by Bruce Marshall, Goldsheet.com Editor

We’ve seen late-season developments often prove misleading indicators of future performance. To wit: How are things working out this season for the Baltimore Orioles and Chicago Cubs, with managers Buck Showalter and Mike Quade, respectively, after both teams performed well without much pressure in test runs for their new skippers late last season? Similarly, was Rice’s mild upsurge at the end of last season a “buy” signal, or will it just be business as usual for the Owls, who became, well, Rice again the past two seasons after that unexpected 10-win bowl campaign of 2008?

Forgive Owls fans, however, for getting a bit wistful about those heady days three years ago when Rice was scoring better than 40 ppg, winning 10 games, and prevailing in a bowl game for the first time since the 1954 Cotton Bowl, made famous by Dicky Moegle being tackled by Alabama’s Tommy Lewis, who famously came off the bench to prevent the long TD run (to no avail, however, as refs awarded Moegle a 95-yard TD in the Owls’ eventual 28-6 win). Only two years prior, in 2006, Rice had broken its 45-year bowl appearance drought, so the emerging trend of postseason appearances had the Owl faithful understandably giddy. If not a bit concerned that then 2nd-year HC David Bailiff would soon be targeted by interested suitors, just as predecessor Todd Graham had been after that 2006 bowl appearance by his previous employer Tulsa, as well as some of their other more promising coaches over the past 50 years.

Losing, however, has been part of the Rice football fabric for the past half century; only 7 times in the past 49 seasons has the program forged a winning record. Not since Jess Neely’s teams were bowl regulars in the ‘50s and into the early ‘60s had the Owls made much if any noise on the gridiron until those brief revivals in 2006 & ‘08. Along the way, various coaches failed where Neely had succeeded, as Rice became an also ran in the old Southwest Conference, with limited enrollment and high academic standards making it very tough for the Owls to compete, especially with powerhouses such as Texas, Arkansas, and later SMU and Texas A&M, and even Baylor, frequently in the mix for national honors. Coaches would often move from Rice at the first opportunity; Bill Peterson, just one year on the job after putting Florida State’s program on the map, left for the hometown NFL Oilers in 1972. Watson Brown used Rice as a steppingstone back to his alma mater Vanderbilt, lasting just two years in Houston in the mid ‘80s. Just when the Owls seemed to be finding some traction for Fred Goldsmith in the early ‘90s, he bolted for Duke (yes, even Blue Devil football has been a step up from Rice lately). Option devotee Ken Hatfield had the longest stint in the post-Neely era, stewarding the program in its subsequent moves to the WAC in 1996 and eventually to Conference USA in 2005, and actually forged three winning records in his twelve seasons on the job before his regime unraveled midway in the past decade. Graham stayed only for one year before heading back from whence he came, Tulsa. Now Bailiff enters his fifth season at something of a crossroads, as a third straight year of roadkill status likely puts him on the hot seat.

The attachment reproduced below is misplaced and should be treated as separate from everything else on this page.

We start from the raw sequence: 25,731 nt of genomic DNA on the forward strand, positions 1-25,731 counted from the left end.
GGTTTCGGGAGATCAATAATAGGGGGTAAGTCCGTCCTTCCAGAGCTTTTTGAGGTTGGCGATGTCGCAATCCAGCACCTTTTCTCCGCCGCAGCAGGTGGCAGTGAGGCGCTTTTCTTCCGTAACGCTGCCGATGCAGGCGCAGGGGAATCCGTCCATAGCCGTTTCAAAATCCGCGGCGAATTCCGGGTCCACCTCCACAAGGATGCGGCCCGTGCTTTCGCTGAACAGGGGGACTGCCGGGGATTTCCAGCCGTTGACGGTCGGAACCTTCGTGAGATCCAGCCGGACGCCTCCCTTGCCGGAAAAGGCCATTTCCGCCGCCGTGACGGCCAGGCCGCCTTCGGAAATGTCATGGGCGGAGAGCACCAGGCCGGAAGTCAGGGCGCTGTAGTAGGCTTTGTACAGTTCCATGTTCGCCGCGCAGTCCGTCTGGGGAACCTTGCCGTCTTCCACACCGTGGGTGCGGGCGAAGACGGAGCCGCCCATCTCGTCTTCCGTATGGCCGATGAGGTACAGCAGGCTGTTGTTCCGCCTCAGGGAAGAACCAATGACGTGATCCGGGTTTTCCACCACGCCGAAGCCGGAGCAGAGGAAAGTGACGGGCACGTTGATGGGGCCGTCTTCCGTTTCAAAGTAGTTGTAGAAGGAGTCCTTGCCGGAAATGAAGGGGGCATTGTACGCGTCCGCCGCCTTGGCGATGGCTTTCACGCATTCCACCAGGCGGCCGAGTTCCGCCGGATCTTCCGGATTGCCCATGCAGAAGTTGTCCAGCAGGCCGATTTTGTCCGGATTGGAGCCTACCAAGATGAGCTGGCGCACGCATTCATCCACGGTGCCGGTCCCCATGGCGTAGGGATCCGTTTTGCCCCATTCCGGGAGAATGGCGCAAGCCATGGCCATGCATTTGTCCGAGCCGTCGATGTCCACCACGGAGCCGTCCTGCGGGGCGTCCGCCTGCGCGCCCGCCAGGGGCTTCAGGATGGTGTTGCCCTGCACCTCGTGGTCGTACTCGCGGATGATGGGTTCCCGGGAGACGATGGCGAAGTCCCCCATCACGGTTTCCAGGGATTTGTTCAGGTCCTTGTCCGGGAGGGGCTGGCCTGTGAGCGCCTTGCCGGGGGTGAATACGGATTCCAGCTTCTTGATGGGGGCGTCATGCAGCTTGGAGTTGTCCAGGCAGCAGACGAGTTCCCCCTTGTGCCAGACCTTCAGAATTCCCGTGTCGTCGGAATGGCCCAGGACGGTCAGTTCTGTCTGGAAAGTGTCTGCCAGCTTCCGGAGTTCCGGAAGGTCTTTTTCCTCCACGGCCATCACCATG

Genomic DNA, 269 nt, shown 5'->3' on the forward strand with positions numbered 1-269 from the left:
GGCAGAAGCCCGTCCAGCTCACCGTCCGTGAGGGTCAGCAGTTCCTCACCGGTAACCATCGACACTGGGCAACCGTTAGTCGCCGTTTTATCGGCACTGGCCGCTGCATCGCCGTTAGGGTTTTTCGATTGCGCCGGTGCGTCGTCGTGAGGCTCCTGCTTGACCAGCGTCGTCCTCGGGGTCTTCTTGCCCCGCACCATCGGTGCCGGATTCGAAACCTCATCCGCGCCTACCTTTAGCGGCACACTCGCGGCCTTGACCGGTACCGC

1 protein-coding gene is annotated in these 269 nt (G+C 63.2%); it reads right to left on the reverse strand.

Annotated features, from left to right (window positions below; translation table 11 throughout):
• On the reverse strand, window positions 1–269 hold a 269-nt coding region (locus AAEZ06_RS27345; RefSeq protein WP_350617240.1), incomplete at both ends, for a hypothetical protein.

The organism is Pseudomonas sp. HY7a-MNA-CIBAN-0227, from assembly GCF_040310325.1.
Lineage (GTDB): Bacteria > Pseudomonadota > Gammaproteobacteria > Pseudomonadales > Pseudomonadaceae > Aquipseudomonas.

Of course, there has been occasional talk over the past two decades if Rice should even bother continuing to compete in the sport, as the program began to lose stature not long after its wondrous 70,000-seat stadium, still owning perhaps the best sightlines in college football, was built in 1950. Several years ago, however, school officials covered the wooden end zone bleachers, which had decayed from weather and termites over the years, with a tarpaulin not unlike the one used by the Oakland A’s to cover the top deck of the Coliseum for their home games. And for good reason; Rice hadn’t sold out a game since the ‘60s, and the total number of Rice alumni (both alive and dead) still couldn’t fill the stadium, which now “officially” seats 47,000. For big-draw home games vs. likes such as the University of Texas, the Owls will now play nearby at modern Reliant Stadium. Rice football, however, is hardly a tough ticket; even with the inflated attendance from the Texas game, the Owls averaged only 25,000 fans to their 7 home games a year ago. In 2009, without a home game vs. Texas, the average home attendance was a puny 13,353, and it was only 20,179 in the bowl year of 2008.